Globe Op-Ed: Dr. Paul Farmer Urges “Merciful and Humane” COVID Responses
Posted on Mar 19, 2020
Dr. Paul Farmer stressed the importance of social support for COVID-19 patients and the critically ill Thursday, writing in The Boston Globe that “outbreak responses must be merciful and humane” in order to be effective, particularly in resource-limited settings around the world.
“People must have food, supplies, safe shelter, of course, but also help with home-bound children as well as paid sick leave,” Farmer wrote in an opinion piece. “Social support includes safe and rapid transportation to hospitals for the critically ill, since COVID-19 can be a disease with a strong and unpredictable course. Strong social support, including the assurance that one’s loved ones will have access to quality care if they do fall ill, is the secret sauce of effective outbreak control.”
Farmer is co-founder and chief strategist of Partners In Health, and the Kolokotrones University Professor and chair of the Department of Global Health and Social Medicine at Harvard Medical School.
Describing what he called “expert mercy,” Farmer said responses to the global coronavirus pandemic must combine interventions to save the sick and slow the spread of disease with compassionate, humane care, across cultural and societal settings.
“We learned during the West African Ebola outbreak (2014-16) that social distancing is almost impossible in settings of food insecurity or crowded slums,” he wrote.
PIH works in 11 countries around the world, working with national governments and international partners to strengthen health systems, from local communities to district hospitals. As PIH mobilizes and implements its COVID-19 response plan, Farmer’s Globe piece noted that strong medical infrastructure will be paramount.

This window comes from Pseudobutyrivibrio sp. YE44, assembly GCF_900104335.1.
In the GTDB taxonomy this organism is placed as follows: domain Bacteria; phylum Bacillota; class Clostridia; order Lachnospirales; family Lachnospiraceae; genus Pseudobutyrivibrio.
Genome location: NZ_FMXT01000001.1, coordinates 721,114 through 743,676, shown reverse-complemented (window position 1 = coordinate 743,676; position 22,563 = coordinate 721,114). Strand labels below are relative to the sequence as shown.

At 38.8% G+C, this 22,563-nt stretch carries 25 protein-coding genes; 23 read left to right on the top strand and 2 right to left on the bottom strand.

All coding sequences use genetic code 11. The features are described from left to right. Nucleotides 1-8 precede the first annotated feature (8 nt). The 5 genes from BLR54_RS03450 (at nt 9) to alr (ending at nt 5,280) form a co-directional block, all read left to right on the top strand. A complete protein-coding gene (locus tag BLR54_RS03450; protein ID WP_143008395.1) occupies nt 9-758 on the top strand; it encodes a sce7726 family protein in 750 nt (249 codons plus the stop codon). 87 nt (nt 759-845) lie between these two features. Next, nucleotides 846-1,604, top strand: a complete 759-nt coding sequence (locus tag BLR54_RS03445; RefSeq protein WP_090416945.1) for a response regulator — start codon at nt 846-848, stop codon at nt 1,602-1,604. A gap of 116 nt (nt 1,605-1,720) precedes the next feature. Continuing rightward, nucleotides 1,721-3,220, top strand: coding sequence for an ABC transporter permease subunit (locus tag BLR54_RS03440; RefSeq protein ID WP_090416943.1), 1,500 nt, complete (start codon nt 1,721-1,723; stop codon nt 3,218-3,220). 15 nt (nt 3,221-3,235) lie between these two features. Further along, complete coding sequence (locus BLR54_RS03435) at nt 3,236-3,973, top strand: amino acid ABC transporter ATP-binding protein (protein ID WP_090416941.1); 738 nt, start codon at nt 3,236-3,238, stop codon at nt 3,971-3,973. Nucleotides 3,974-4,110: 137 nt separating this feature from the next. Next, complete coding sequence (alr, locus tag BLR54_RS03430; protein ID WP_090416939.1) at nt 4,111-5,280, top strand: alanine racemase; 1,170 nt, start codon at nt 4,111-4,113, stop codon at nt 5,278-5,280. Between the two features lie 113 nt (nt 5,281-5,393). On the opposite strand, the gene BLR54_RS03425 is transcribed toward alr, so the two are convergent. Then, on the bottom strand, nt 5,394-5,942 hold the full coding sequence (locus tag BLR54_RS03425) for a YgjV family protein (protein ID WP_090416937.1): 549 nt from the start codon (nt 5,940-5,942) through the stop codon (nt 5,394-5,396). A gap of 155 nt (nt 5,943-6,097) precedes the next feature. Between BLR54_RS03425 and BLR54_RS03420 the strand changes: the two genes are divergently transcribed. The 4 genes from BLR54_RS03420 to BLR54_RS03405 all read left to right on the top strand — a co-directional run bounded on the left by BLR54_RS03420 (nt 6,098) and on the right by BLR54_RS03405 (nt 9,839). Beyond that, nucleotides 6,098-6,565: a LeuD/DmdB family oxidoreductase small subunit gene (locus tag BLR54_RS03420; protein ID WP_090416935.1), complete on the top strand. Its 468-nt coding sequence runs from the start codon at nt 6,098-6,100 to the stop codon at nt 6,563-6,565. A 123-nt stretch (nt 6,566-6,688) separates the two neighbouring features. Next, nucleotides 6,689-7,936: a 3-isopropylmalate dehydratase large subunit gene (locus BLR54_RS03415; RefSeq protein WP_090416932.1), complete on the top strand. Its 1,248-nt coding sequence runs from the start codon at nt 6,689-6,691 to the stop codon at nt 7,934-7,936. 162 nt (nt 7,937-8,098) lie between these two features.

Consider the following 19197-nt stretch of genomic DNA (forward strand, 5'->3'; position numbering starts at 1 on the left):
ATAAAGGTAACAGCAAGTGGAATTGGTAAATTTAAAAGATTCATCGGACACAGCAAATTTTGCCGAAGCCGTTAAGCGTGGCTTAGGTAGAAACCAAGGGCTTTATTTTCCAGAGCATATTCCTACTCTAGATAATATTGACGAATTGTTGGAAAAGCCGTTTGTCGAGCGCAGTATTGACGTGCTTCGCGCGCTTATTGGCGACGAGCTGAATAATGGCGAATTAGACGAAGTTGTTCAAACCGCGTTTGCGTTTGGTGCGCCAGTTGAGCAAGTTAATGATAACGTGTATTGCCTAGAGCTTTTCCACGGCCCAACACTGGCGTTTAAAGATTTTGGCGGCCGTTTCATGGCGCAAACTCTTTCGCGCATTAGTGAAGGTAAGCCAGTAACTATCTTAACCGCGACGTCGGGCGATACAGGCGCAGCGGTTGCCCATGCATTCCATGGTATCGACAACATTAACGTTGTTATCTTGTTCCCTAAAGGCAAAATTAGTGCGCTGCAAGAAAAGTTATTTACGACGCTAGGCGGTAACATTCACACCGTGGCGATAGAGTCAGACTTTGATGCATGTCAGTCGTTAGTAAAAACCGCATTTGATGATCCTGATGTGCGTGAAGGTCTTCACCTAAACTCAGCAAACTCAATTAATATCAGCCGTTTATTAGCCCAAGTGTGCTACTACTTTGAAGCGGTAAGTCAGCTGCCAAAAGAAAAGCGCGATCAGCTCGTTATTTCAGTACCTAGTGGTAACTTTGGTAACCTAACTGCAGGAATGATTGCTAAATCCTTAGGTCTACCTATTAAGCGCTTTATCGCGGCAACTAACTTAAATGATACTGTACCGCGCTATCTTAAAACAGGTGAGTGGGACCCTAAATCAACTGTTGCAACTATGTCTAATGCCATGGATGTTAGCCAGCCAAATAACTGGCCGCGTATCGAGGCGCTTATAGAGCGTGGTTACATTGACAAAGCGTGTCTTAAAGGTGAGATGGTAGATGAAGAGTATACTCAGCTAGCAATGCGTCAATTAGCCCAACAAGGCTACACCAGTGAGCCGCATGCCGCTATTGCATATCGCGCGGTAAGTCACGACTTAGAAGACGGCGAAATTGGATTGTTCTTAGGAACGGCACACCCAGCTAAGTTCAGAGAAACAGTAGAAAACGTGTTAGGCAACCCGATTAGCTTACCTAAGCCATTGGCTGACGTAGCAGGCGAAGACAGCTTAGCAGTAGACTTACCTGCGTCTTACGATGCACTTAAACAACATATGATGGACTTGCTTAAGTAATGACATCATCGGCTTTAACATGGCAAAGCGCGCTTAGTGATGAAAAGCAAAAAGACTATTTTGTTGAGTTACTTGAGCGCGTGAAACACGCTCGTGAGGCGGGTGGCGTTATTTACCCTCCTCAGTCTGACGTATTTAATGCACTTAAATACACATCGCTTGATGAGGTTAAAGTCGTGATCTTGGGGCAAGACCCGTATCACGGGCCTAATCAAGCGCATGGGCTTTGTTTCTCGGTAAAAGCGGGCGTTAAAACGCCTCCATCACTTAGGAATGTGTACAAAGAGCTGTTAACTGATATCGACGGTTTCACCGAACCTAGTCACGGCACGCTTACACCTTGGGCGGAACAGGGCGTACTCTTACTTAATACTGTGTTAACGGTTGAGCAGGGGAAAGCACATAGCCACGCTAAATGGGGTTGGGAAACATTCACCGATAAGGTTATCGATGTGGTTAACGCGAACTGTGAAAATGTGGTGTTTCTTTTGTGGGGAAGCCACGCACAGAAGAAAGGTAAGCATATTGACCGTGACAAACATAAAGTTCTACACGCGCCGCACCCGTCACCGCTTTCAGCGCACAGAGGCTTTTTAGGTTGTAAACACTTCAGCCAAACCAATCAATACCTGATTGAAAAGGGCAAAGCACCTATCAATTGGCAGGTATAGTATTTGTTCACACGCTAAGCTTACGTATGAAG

“When you’re coughing and short of breath, expert mercy is an oxygen mask or a mechanical ventilator,” he wrote. “Much of this care requires hospital beds, and their availability varies substantially even in affluent countries. South Korea has 12.4 hospital beds for every 1,000 people; in the United States, 2.8. If we’re short on ICU beds in the United States, what will that mean for such places as Haiti or Rwanda or Lesotho or Sierra Leone?”
Strong social support...is the secret sauce of effective outbreak control.
PIH’s four-pronged COVID-19 plan includes widespread testing; free, dignified, high-quality treatment of the sick; accompaniment of government partners through comprehensive, nationwide responses; and contact tracing to control spread of the disease, advise those who have been in contact with COVID-19 patients, and provide the support they need to stay healthy.
“We know strong health care systems can help manage the surge by slowing the pace at which we need beds and, more important, nursing care,” Farmer wrote. “We know that expert mercy, and the sentiment of fellow feeling that underpins it, will be sorely needed in weeks to come.”